People today use a variety of platforms to access web content. It is important for the webpage designer to follow the appropriate web standards and guidelines to make this content accessible by all visitors. The number of guidelines and standards can be somewhat overwhelming. Luckily many types of automated web tools can help pinpoint problematic elements in a website. WAVE (web accessibility evaluation tool) is a great example of a tool that can evaluate the accessibility of a website.
To use WAVE, enter a URL in the input field on the homepage. The following page will display the website you entered to evaluate, along with icons and indicators about possible errors or problems. Red icons indicate accessibility errors, while green icons indicate accessibility features. I ran the IUB Libraries website through WAVE and the received the following summary:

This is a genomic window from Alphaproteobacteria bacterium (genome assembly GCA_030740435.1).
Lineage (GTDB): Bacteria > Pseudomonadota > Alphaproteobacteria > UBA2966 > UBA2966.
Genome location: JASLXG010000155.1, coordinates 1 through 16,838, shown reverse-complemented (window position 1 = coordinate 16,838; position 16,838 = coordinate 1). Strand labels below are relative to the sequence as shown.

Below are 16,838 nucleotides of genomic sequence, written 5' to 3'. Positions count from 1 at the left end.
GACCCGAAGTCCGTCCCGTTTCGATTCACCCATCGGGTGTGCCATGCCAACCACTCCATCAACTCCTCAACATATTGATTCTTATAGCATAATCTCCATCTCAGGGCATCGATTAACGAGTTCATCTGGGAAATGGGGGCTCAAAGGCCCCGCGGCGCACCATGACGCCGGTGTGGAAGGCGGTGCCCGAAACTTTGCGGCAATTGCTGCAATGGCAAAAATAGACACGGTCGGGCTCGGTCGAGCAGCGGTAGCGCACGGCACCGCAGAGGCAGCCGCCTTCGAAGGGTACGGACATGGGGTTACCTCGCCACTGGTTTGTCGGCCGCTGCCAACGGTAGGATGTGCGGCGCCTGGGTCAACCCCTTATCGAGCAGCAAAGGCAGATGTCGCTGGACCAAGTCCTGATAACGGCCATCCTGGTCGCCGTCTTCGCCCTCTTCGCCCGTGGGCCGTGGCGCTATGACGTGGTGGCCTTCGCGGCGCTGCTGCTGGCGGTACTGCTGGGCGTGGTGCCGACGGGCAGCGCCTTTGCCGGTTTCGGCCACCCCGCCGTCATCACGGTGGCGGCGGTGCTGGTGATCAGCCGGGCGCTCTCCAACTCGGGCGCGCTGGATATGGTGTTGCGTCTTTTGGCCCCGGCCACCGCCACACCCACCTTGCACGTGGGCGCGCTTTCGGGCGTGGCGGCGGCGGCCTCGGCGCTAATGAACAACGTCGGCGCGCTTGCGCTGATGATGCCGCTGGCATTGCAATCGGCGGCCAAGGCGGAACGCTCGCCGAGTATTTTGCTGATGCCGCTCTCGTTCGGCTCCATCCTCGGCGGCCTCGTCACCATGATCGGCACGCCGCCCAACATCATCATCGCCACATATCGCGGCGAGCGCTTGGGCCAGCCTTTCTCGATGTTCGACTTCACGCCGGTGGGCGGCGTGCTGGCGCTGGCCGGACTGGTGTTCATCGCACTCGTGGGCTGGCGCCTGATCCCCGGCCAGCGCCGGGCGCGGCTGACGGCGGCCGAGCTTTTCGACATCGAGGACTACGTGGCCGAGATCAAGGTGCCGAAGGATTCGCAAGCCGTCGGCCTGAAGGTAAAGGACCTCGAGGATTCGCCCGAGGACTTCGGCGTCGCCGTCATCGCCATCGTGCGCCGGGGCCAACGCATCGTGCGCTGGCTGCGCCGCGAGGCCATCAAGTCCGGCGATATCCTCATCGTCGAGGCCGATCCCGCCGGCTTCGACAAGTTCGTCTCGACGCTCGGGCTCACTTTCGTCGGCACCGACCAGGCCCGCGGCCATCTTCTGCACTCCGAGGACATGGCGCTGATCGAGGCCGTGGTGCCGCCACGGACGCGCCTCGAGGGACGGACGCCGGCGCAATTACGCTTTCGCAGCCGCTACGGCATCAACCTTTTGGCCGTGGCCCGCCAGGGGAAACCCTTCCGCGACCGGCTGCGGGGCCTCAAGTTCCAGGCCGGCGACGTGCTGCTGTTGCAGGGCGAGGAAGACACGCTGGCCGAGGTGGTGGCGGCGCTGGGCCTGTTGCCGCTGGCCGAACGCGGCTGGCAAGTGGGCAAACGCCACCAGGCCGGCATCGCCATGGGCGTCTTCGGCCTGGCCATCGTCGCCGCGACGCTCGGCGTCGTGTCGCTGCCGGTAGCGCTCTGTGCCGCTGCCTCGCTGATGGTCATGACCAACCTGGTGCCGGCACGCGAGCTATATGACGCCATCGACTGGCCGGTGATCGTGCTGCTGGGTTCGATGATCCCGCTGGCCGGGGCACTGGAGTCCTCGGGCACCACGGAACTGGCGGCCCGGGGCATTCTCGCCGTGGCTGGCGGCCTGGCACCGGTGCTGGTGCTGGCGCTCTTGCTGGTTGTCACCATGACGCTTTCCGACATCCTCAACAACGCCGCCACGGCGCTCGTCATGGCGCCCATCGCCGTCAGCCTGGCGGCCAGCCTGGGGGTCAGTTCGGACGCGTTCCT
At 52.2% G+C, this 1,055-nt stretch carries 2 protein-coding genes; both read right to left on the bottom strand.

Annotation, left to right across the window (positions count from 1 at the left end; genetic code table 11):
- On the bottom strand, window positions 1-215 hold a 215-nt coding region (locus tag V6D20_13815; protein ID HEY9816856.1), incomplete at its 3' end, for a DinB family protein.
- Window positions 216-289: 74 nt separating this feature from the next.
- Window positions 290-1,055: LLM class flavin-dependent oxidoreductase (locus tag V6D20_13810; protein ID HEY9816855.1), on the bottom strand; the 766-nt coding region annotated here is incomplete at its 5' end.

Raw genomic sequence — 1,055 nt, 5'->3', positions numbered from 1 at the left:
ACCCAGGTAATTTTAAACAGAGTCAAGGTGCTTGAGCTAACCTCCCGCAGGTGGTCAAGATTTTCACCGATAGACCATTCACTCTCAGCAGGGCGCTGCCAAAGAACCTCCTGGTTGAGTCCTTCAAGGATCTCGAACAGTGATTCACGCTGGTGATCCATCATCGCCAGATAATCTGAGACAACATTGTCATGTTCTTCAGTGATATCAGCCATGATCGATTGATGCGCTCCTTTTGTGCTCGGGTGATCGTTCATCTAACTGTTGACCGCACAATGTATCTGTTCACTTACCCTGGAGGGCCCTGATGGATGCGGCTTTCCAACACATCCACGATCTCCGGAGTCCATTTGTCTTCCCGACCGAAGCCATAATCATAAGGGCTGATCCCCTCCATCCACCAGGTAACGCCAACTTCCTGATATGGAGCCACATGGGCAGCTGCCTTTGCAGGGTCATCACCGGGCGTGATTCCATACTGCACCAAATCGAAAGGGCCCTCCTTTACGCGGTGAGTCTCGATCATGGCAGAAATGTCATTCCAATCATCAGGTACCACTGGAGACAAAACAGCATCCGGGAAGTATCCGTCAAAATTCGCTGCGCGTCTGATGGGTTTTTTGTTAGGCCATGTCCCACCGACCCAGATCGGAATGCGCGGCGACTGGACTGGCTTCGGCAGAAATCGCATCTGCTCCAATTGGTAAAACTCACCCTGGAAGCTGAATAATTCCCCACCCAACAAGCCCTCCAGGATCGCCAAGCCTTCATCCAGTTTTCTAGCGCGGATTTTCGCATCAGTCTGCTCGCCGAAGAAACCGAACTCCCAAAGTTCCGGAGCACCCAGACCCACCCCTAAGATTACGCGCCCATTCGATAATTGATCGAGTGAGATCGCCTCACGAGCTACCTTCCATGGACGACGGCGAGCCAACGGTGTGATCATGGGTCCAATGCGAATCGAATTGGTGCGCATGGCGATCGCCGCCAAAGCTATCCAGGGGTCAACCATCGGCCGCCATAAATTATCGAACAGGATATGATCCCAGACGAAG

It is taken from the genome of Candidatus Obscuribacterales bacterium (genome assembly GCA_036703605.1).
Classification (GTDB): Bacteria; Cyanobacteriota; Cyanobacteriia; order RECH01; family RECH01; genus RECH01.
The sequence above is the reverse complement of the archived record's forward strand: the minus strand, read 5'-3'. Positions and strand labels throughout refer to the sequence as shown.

Most of the errors were minor, but could be troublesome for those using screen readers. Each icon can be clicked for more information and documentation about the error or feature. WAVE is defaulted to evaluate the page with the CSS, but there is an option to only evaluate the HTML.
WAVE checks for problems based on Section 508 and WCAG 2.0 guidelines. Each error is explained, with reasoning for why it’s important and how to fix the problem. There is also a link to the official standards and guidelines for that particular problem. It is important to note that this tool cannot check for every error and it does not “certify” accessibility.